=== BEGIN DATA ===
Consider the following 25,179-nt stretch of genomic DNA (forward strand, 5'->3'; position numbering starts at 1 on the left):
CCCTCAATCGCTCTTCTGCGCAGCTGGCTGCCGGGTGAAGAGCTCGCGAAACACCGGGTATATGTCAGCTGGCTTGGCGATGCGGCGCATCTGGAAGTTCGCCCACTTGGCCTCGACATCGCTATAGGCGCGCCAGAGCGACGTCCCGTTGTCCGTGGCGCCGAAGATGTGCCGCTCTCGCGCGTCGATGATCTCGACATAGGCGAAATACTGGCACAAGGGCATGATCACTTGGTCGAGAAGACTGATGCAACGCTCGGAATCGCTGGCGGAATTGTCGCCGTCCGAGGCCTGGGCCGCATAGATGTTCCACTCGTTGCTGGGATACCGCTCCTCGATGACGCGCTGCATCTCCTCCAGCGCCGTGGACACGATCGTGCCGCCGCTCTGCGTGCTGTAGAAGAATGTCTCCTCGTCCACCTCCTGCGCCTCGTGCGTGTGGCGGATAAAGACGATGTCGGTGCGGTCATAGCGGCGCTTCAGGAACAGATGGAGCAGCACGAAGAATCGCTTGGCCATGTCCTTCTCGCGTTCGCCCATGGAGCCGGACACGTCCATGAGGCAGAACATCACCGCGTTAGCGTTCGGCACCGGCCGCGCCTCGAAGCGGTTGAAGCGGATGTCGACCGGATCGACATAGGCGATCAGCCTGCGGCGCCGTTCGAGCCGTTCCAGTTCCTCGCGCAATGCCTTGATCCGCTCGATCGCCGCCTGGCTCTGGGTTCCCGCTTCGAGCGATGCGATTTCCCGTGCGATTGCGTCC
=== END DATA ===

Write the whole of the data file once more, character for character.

Consider the following 25,179-nt stretch of genomic DNA (forward strand, 5'->3'; position numbering starts at 1 on the left):
CCCTCAATCGCTCTTCTGCGCAGCTGGCTGCCGGGTGAAGAGCTCGCGAAACACCGGGTATATGTCAGCTGGCTTGGCGATGCGGCGCATCTGGAAGTTCGCCCACTTGGCCTCGACATCGCTATAGGCGCGCCAGAGCGACGTCCCGTTGTCCGTGGCGCCGAAGATGTGCCGCTCTCGCGCGTCGATGATCTCGACATAGGCGAAATACTGGCACAAGGGCATGATCACTTGGTCGAGAAGACTGATGCAACGCTCGGAATCGCTGGCGGAATTGTCGCCGTCCGAGGCCTGGGCCGCATAGATGTTCCACTCGTTGCTGGGATACCGCTCCTCGATGACGCGCTGCATCTCCTCCAGCGCCGTGGACACGATCGTGCCGCCGCTCTGCGTGCTGTAGAAGAATGTCTCCTCGTCCACCTCCTGCGCCTCGTGCGTGTGGCGGATAAAGACGATGTCGGTGCGGTCATAGCGGCGCTTCAGGAACAGATGGAGCAGCACGAAGAATCGCTTGGCCATGTCCTTCTCGCGTTCGCCCATGGAGCCGGACACGTCCATGAGGCAGAACATCACCGCGTTAGCGTTCGGCACCGGCCGCGCCTCGAAGCGGTTGAAGCGGATGTCGACCGGATCGACATAGGCGATCAGCCTGCGGCGCCGTTCGAGCCGTTCCAGTTCCTCGCGCAATGCCTTGATCCGCTCGATCGCCGCCTGGCTCTGGGTTCCCGCTTCGAGCGATGCGATTTCCCGTGCGATTGCGTCC